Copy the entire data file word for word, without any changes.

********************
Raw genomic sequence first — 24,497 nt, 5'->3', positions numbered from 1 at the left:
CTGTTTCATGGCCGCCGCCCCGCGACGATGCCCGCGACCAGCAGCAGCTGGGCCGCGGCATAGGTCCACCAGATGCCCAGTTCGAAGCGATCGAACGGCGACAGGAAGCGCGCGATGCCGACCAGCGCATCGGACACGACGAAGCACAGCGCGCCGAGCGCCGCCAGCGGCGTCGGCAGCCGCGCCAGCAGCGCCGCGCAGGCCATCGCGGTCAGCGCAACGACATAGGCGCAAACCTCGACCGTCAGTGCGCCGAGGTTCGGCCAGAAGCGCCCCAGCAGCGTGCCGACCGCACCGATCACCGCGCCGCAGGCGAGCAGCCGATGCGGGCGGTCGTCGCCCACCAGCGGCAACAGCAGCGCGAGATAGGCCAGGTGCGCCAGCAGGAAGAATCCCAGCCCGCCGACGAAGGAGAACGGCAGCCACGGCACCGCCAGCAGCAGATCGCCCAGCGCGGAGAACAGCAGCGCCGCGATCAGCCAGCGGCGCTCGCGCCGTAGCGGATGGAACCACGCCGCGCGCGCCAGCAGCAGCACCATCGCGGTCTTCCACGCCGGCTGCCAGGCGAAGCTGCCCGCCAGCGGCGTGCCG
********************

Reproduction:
Raw genomic sequence first — 24,497 nt, 5'->3', positions numbered from 1 at the left:
CTGTTTCATGGCCGCCGCCCCGCGACGATGCCCGCGACCAGCAGCAGCTGGGCCGCGGCATAGGTCCACCAGATGCCCAGTTCGAAGCGATCGAACGGCGACAGGAAGCGCGCGATGCCGACCAGCGCATCGGACACGACGAAGCACAGCGCGCCGAGCGCCGCCAGCGGCGTCGGCAGCCGCGCCAGCAGCGCCGCGCAGGCCATCGCGGTCAGCGCAACGACATAGGCGCAAACCTCGACCGTCAGTGCGCCGAGGTTCGGCCAGAAGCGCCCCAGCAGCGTGCCGACCGCACCGATCACCGCGCCGCAGGCGAGCAGCCGATGCGGGCGGTCGTCGCCCACCAGCGGCAACAGCAGCGCGAGATAGGCCAGGTGCGCCAGCAGGAAGAATCCCAGCCCGCCGACGAAGGAGAACGGCAGCCACGGCACCGCCAGCAGCAGATCGCCCAGCGCGGAGAACAGCAGCGCCGCGATCAGCCAGCGGCGCTCGCGCCGTAGCGGATGGAACCACGCCGCGCGCGCCAGCAGCAGCACCATCGCGGTCTTCCACGCCGGCTGCCAGGCGAAGCTGCCCGCCAGCGGCGTGCCG